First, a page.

Don’t Burn Your Tape Of This One
December 7, 2007
Indeed, the Kings were never in that game, an embarrassing 10-1 defeat on January 14, 2006, at HSBC Arena in Buffalo.
Almost two seasons later, revenge was not really on the minds of the Kings, but after bombing the Sabres in a 8-2 blowout victory in front of 15,980 fans at Staples Center on Thursday night, payback was certainly welcomed.
“It’s funny,” said Kings right wing Dustin Brown, who scored two goals and contributed an assist. “I remember our plane broke down and we had to stay in Buffalo until 4:00 PM the next day, so it was pretty miserable.”
“I think [Lubomir] Visnovsky, [Michael] Cammalleri, [Derek] Armstrong and I were here—only four of us remembered,” added Brown. “We reminded these guys not to let up because they had us in the same situation and didn’t let up on us. The guys who were here remembered that and that makes this victory sweeter for us.”
To be sure, the Kings did not let up. In fact, they kept the pressure on the Sabres from start to finish, putting in a solid effort and going for the jugular in a game—a rare sight for this team.
Cammalleri and Brown started the scoring for the Kings in the first period with goals at 3:55 and 7:53, respectively.
And when defensemen Tom Preissing and Jaroslav Modry, neither of whom have been offensive contributors of late, scored at 18:20 and 19:27, respectively, it was apparent that the stars were aligned just right for the struggling Kings.
“It’s fun to go through one of these games,” said Modry. “But on the other side, all the respect to the Sabres. They played hard. We just got all the bounces in this game. Sometimes that happens. You just have to enjoy it.”
But even if you believe that the Sabres played hard, they certainly did not play smart at all, as they abandoned goaltenders Jocelyn Thibault and Ryan Miller, leaving them to fend for themselves, by and large.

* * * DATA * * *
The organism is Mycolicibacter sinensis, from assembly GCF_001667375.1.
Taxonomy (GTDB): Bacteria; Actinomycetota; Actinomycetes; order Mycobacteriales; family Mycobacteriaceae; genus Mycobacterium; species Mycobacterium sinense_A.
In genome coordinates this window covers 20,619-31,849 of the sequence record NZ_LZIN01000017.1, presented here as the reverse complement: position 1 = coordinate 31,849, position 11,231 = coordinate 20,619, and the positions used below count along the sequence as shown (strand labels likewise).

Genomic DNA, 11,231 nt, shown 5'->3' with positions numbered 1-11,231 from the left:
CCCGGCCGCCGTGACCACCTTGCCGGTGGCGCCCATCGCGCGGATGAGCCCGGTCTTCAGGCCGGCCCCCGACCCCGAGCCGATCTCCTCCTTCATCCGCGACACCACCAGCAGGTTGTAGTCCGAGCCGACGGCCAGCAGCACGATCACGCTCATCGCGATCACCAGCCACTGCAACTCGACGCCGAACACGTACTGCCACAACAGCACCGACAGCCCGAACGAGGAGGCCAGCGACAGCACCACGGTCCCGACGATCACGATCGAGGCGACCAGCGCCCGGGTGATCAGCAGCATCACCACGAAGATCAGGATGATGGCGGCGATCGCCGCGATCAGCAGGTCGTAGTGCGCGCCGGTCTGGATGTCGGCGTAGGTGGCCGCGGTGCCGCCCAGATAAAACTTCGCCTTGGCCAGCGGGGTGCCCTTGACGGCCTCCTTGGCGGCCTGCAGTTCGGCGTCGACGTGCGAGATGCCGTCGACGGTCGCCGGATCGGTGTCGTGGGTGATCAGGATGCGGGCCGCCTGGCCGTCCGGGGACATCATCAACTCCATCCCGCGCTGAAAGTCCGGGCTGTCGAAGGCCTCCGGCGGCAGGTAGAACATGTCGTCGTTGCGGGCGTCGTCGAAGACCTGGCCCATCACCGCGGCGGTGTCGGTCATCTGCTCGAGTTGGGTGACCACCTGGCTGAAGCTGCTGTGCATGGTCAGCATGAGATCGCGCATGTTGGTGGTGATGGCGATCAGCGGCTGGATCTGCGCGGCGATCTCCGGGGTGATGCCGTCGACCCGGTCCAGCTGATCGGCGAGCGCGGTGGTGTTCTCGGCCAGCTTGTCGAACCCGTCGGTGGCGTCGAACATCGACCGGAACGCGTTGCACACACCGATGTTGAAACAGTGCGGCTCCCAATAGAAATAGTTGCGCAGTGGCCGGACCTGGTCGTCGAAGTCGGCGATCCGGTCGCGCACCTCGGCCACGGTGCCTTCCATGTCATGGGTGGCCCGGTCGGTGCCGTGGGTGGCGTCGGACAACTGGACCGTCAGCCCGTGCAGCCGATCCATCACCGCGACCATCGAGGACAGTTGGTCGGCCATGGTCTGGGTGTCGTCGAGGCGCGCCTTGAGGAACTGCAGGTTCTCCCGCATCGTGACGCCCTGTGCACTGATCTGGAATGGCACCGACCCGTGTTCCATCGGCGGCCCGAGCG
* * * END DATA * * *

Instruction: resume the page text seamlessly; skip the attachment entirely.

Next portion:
Thibault got the start, allowing four goals on 14 shots in the first period.
“I made a mistake on the first goal, and that happens,” said Thibault. “I didn’t do what I had to do in the first period to keep the score as low as possible, and it just got worse. There was a lot of traffic in front of the net and it was difficult to see the puck. It was not a fun game to be in.”
Thibault was relieved by Miller to start the second period, but Miller also got no help from the Buffalo skaters, and wound up allowing four goals on 19 shots.
Despite the fact that the Sabres’ defensive effort was lacking, which might be a generous description of their play, Buffalo head coach Lindy Ruff was not happy with his goaltenders, either.
“It was just a night where we made enough mistakes and couldn’t get a goalie to make a save for us,” said Ruff.
The Kings scored three more goals in the second period, with two of them also coming from unlikely suspects.
Center Michal Handzus scored just his second goal of the season at 1:56 while the Kings were shorthanded, reaching out from behind the left goal post to knock in a rebound of Brown’s shot from the bottom of the right circle.
Center Derek Armstrong finally scored his first goal of the season at 5:45, while the Kings had a two-man advantage. Armstrong was standing at left crease when he batted in an airborne pass from Kings center Anze Kopitar, who was just outside right crease.
The Sabres got goals from Drew Stafford at 13:43, followed by Thomas Vanek at 1:20 of the third period, before Preissing scored his second goal of the game on the power play at 10:20.
For the Kings, everything worked, and they got contributions from those who had not been contributing, including Preissing, who was a healthy scratch for two games before returning to the lineup for this game, and Modry, who scored his first goal in 83 games.
“A game like that works wonders for everybody,” said Kings head coach Marc Crawford. “You could see that a weight was lifted off a number of people on our team.”
Indeed, after he scored his goal, Armstrong lifted his arms in celebration, not just because he scored, but also because he finally broke out of his season-long slump.
“It’s nice,” he said. “It’s the first time I’ve gone that long in my career without scoring a goal.”
Not contributing offensively as much as he wanted was certainly weighing on Armstrong.
To read the full story, click on: Don’t Burn Your Tape Of This One
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